A pair of large HP shareholders sued HP yesterday, trying to get back part of the cash that Hewlett-Packard's board of directors paid former CEO Carly Fiorina to leave the company in 2005. The legal action points out a proper difference between on the job compensation versus the pay to go away. The 3000 customers who stick with HP over the next three years, following the vendor down the migration path, should consider what kind of pay policies get funded by system purchases.
In the case of Fiorina, an executive who demanded faster growth than the 3000 sector could deliver nearing its third decade of earnings for HP, her exit pay might have exceeded HP limits. A major shareholder, the Service Employees International Union, had sponsored a shareholder proposal to limit these golden parachutes to not more than about three times a CEO's annual pay plus bonuses.
The proposal become part of HP's bylaws after HP paid Michael Capellas, the CEO of Compaq who helped engineer HP's takeover of that company, a cool $17 million on his exit. Fiorina got a package worth more than $22 million. It might rise to as much as $42 million, now that HP's stock is on its way back up from the record low prices of Fiorina's reign. In a bit of irony, new CEO Mark Hurd is helping to feather his predecessor's retirement nest.
And it's not like the shareholders are asking HP to adopt Google's thinking on compensation. Google pays execs Sergey Brin, Larry Page, and Eric Schmidt just $1 a year. They rely on the company's share price for their compensation, rather than millions a year and even more on exit.
This kind of corporate gratitude, which comes right off HP's bottom line, begins to matter when the company needs to cut back — as HP has done relentlessly since Hurd took his job just about one year ago. Among other things, HP is dialing back its investment in the HP 3000 support and development operations while this corporate compensation is striking new high-water marks.
Whether these two items are related depends on the customer's view of accounting checks and balances. Hurd's compensation for the first seven months on the job actually exceeded Fiorina's fiscal 2005 pay. HP paid Hurd $5.95 million: a $5.13 million signing bonus and $816,667 in salary for April through October. If you add options to the package, it topped $24 million.
Nobody's complaining about the CEO's pay on the job now, as Hurd earns that paycheck by delivering a better HP stock price as well as revenue growth to match a rise in earnings. He gets to stand at the head of the HP chain of leadership to announce last week that Itanium now has 7,100 applications ready for the chip that's at the heart of HP-UX futures, "more than twice as many as where we were at this time last year."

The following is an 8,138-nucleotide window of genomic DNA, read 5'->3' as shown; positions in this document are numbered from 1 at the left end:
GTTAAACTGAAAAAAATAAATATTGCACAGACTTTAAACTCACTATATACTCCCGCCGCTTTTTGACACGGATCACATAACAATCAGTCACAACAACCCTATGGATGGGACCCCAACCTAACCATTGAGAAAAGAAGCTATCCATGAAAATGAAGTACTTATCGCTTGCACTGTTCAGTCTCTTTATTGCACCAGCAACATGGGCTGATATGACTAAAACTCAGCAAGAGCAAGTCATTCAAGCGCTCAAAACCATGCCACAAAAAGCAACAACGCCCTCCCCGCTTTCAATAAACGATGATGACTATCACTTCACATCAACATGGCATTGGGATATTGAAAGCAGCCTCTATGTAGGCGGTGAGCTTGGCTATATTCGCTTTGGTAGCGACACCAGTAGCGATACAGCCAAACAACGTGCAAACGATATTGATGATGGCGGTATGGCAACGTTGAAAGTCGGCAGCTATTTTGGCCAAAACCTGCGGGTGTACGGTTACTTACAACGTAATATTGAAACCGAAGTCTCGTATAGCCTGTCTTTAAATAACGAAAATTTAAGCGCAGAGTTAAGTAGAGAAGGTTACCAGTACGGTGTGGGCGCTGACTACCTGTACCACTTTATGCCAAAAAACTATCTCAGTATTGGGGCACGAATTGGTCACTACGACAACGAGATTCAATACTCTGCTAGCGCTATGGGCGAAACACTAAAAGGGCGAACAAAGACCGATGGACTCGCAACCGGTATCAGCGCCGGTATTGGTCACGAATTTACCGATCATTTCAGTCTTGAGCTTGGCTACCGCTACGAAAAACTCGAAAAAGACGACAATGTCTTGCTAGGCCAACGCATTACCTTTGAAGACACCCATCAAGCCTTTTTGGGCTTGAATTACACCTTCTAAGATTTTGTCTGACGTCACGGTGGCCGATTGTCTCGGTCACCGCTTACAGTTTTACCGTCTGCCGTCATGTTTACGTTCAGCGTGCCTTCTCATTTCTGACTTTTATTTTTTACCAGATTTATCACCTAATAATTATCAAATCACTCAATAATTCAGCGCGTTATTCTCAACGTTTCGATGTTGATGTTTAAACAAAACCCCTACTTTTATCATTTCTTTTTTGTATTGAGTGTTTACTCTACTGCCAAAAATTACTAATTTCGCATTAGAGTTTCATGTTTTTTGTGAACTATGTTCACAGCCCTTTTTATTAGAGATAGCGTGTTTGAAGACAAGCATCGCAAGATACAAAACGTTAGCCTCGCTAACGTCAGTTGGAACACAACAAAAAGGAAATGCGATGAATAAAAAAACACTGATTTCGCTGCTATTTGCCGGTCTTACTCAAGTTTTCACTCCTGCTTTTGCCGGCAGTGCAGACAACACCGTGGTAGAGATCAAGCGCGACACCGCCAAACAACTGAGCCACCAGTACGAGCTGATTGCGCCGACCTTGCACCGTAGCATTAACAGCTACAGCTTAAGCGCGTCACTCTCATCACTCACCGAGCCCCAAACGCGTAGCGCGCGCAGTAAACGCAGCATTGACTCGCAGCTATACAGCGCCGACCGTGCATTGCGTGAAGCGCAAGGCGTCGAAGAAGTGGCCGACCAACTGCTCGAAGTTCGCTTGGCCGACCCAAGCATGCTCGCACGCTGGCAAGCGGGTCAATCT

At this time last year Hurd was being wooed by HP, which had already paid out to terminate Fiorina. Those shareholders are trying to ensure more of the company's money stays with executives inside HP, instead of departing in a golden parachute.
HP has places to spend millions of dollars, spots that could affect the value of any platform that relies on Itanium or Integrity servers. "HP and Intel are co-funding specific, go-to-market initiatives with key ISVs in targeted vertical markets," Hurd said in last week's Webcast. He promised more details on these initiatives in the weeks to come.
We hope the details on the initiatives include reaching out to the ERP vendor community. At last check, just three apps popped up on the Itanium Solutions Alliance Web site under the heading of "discrete manufacturing." Itanium might have 7,100 apps — but if your vertical has few of them, it might as well be a million or none.
We have a good idea about how HP might fund more of those kinds of initiatives, but HP says that shareholder suit is without merit. The suit seeks to recover the extra money paid to Fiorina. The former CEO is making a living by exalting her HP accomplishments in paid speeches — which might be some evidence that she wouldn't miss the $4 million or so she'd have to give back